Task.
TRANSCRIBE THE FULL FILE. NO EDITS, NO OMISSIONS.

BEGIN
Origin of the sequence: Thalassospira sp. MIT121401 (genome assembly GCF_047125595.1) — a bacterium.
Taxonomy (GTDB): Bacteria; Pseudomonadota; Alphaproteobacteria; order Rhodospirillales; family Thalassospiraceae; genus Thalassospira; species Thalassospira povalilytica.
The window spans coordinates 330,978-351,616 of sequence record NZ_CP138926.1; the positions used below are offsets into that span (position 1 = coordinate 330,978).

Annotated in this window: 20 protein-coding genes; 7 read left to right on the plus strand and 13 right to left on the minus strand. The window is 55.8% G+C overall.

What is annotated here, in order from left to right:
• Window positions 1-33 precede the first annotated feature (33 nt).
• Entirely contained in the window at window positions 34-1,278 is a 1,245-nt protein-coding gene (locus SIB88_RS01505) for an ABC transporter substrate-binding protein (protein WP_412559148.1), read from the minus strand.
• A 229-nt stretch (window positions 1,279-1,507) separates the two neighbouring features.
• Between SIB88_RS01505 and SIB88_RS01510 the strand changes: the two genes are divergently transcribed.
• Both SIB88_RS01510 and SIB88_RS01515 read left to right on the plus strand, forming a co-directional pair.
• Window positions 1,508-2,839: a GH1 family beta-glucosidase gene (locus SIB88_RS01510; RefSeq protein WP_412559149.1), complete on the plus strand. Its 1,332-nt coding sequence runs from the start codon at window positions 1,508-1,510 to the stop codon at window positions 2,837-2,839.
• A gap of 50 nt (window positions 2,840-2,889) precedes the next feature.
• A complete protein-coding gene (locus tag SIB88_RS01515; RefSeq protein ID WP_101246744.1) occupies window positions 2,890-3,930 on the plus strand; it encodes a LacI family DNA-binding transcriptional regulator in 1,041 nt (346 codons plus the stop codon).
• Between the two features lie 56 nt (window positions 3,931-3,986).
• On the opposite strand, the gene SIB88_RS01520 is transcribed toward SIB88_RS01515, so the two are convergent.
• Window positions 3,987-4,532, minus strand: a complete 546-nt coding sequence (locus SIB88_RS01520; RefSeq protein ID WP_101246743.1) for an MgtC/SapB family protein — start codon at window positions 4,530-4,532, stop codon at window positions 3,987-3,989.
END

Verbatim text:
Origin of the sequence: Thalassospira sp. MIT121401 (genome assembly GCF_047125595.1) — a bacterium.
Taxonomy (GTDB): Bacteria; Pseudomonadota; Alphaproteobacteria; order Rhodospirillales; family Thalassospiraceae; genus Thalassospira; species Thalassospira povalilytica.
The window spans coordinates 330,978-351,616 of sequence record NZ_CP138926.1; the positions used below are offsets into that span (position 1 = coordinate 330,978).

Annotated in this window: 20 protein-coding genes; 7 read left to right on the plus strand and 13 right to left on the minus strand. The window is 55.8% G+C overall.

What is annotated here, in order from left to right:
• Window positions 1-33 precede the first annotated feature (33 nt).
• Entirely contained in the window at window positions 34-1,278 is a 1,245-nt protein-coding gene (locus SIB88_RS01505) for an ABC transporter substrate-binding protein (protein WP_412559148.1), read from the minus strand.
• A 229-nt stretch (window positions 1,279-1,507) separates the two neighbouring features.
• Between SIB88_RS01505 and SIB88_RS01510 the strand changes: the two genes are divergently transcribed.
• Both SIB88_RS01510 and SIB88_RS01515 read left to right on the plus strand, forming a co-directional pair.
• Window positions 1,508-2,839: a GH1 family beta-glucosidase gene (locus SIB88_RS01510; RefSeq protein WP_412559149.1), complete on the plus strand. Its 1,332-nt coding sequence runs from the start codon at window positions 1,508-1,510 to the stop codon at window positions 2,837-2,839.
• A gap of 50 nt (window positions 2,840-2,889) precedes the next feature.
• A complete protein-coding gene (locus tag SIB88_RS01515; RefSeq protein ID WP_101246744.1) occupies window positions 2,890-3,930 on the plus strand; it encodes a LacI family DNA-binding transcriptional regulator in 1,041 nt (346 codons plus the stop codon).
• Between the two features lie 56 nt (window positions 3,931-3,986).
• On the opposite strand, the gene SIB88_RS01520 is transcribed toward SIB88_RS01515, so the two are convergent.
• Window positions 3,987-4,532, minus strand: a complete 546-nt coding sequence (locus SIB88_RS01520; RefSeq protein ID WP_101246743.1) for an MgtC/SapB family protein — start codon at window positions 4,530-4,532, stop codon at window positions 3,987-3,989.